• {1, 2, 3, 4, 5, …} indicates it goes on and on to 6, 7, 8, 9, 10 … and beyond (basically, keep counting and never stop).
  • {100, 200, 300, …} indicates you keep counting by one hundred until infinity.

Defining the Set Function

The idea of a set function is was first mentioned by Cauchy in 1841 (cited in Medvedev, 1991), although he didn’t actually call it a “set function”. The founders of set function theory are considered to be Peano and Lebesgue, but it wasn’t really developed until the early 20th century. Nathanson’s 1957 work Theory of Functions of Real Variables includes this simple definition:

“let set function be a family of sets, e, set function = {e}. If to each set…there corresponds some number…we say that a set function is defined on [that] family.”

It should be noted though, that this definition is probably over-simplistic, because it could (in theory) be reduced to a transformation, which leads to a mathematical paradox. Therefore, a transformation, although related to set functions, is something that isn’t usually included in the conversation.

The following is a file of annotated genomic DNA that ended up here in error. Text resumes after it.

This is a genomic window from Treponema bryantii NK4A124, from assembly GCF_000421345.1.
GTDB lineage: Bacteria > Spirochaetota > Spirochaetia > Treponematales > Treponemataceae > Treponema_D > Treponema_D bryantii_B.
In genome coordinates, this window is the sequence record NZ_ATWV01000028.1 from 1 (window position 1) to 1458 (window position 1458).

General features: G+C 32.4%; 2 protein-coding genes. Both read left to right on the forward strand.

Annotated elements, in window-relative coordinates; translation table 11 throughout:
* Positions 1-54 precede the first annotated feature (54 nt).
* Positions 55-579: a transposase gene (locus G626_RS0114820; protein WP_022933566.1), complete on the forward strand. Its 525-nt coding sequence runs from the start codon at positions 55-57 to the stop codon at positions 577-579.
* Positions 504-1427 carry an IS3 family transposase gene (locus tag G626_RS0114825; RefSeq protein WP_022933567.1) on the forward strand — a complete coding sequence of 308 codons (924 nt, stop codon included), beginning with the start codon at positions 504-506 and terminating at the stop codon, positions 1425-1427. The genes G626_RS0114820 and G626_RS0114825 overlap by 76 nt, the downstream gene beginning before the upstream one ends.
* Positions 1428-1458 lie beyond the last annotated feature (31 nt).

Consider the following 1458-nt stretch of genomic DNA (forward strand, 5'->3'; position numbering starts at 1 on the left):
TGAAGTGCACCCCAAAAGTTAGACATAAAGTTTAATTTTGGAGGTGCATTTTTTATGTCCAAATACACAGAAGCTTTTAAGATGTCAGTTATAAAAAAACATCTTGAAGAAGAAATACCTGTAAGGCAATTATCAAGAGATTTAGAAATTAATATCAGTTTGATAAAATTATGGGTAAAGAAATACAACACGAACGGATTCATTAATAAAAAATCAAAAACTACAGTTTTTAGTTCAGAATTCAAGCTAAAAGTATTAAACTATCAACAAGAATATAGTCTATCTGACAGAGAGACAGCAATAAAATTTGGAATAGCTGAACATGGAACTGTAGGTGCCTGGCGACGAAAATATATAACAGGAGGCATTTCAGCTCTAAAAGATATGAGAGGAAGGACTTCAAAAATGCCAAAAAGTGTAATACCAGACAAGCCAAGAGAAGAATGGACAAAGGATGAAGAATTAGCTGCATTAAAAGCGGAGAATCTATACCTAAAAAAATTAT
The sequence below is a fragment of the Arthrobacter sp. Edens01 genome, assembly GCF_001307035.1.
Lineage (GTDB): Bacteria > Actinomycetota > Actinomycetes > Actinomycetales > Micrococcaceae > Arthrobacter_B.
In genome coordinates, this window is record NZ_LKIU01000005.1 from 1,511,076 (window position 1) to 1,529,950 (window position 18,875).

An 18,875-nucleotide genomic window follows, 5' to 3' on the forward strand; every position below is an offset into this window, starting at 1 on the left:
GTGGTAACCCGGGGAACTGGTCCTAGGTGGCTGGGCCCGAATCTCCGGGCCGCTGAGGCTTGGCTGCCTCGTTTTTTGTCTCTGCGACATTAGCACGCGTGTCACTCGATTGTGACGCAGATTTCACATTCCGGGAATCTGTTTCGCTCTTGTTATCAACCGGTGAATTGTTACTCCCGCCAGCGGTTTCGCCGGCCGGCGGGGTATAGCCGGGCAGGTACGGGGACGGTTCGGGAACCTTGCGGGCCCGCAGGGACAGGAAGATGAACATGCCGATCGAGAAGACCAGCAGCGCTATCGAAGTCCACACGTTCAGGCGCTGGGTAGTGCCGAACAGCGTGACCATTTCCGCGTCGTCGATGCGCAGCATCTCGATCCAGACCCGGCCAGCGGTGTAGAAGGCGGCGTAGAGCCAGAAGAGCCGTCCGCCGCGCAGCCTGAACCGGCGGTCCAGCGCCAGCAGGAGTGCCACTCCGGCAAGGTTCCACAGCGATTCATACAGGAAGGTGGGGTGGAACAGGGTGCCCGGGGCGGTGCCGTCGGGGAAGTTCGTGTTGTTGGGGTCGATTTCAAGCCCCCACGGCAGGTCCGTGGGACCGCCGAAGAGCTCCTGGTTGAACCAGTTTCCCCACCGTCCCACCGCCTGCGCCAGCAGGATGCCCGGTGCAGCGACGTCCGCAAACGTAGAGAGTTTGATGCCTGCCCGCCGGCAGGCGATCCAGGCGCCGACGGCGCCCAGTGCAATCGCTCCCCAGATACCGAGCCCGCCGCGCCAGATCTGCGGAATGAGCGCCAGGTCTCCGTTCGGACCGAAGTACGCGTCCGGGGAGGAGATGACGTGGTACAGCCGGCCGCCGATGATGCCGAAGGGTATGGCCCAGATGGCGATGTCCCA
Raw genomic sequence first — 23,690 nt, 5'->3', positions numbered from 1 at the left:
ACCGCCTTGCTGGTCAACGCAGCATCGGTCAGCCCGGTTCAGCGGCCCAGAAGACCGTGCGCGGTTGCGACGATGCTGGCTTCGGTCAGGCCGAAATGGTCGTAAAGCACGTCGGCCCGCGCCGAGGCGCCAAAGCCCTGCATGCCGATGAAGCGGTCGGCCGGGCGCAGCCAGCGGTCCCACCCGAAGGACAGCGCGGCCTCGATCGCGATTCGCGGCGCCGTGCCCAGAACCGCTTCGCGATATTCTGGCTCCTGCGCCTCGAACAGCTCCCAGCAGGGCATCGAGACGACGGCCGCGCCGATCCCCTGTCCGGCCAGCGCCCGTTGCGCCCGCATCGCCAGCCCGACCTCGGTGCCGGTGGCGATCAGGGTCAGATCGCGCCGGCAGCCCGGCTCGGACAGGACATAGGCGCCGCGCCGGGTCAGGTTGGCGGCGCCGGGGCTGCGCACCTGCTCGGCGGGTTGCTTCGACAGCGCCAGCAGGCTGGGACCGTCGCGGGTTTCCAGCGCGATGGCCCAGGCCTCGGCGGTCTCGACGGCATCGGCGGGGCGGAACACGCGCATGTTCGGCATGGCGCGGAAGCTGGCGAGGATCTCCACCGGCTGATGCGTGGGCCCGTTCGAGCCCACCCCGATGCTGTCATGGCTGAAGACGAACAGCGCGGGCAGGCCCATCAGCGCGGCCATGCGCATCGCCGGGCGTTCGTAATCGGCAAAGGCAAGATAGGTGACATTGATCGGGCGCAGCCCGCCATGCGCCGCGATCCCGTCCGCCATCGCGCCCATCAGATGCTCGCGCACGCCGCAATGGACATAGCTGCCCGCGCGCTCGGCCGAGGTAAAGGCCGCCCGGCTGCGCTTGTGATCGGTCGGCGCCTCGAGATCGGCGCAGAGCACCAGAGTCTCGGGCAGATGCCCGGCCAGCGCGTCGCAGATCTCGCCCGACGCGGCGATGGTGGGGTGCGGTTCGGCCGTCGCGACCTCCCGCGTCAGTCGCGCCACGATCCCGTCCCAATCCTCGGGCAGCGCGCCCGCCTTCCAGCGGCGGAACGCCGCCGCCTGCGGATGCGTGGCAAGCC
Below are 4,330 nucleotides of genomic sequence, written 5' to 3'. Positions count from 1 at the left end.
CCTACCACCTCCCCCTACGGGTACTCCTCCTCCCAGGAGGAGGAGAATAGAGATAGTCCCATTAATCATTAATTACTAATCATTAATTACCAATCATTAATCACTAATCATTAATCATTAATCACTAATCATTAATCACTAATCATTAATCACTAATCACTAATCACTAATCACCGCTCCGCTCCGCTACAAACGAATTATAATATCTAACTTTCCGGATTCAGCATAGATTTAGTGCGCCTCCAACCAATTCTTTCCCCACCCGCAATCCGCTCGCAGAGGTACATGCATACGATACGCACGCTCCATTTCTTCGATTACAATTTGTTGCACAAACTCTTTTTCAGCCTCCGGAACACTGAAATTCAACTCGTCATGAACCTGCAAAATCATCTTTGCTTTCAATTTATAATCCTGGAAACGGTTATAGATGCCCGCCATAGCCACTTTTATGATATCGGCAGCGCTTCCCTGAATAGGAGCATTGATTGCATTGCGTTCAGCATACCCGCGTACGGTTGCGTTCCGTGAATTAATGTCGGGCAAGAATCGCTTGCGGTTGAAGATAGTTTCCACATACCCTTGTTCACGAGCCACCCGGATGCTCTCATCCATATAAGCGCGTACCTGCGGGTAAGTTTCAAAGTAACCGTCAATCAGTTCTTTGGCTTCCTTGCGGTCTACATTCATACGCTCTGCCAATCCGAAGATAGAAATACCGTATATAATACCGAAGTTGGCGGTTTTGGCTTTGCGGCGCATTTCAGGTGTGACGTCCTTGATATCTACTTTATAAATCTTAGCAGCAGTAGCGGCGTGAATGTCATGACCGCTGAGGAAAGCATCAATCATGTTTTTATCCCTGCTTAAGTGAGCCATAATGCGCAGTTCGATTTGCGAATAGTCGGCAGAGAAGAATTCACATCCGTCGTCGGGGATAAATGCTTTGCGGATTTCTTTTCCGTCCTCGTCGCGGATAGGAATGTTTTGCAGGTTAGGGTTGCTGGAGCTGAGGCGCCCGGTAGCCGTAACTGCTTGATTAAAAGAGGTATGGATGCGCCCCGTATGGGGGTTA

Interesting, an integral is a type of set function, where the input is the area under a curve, and the output is one number.

An integral is a type of set function.


Set-to-Element Correspondence

The idea of a set function is in contrast to most of the functions you’ve probably come across in calculus so far. Typically, when we talk about a function being “one-to-one correspondence” or “many-to-one correspondence“, it’s in relation to inputs that are each a single value (usually on the x-axis). With set functions, the correspondence is set-to-element (Medvedev, 1991).

Open and Closed Sets

An open set contains its boundary; it is a generalization of an open interval. A closed set does not contain its boundary and is a generalization of a closed interval. In topology, a closed set is defined an one whose complement is open.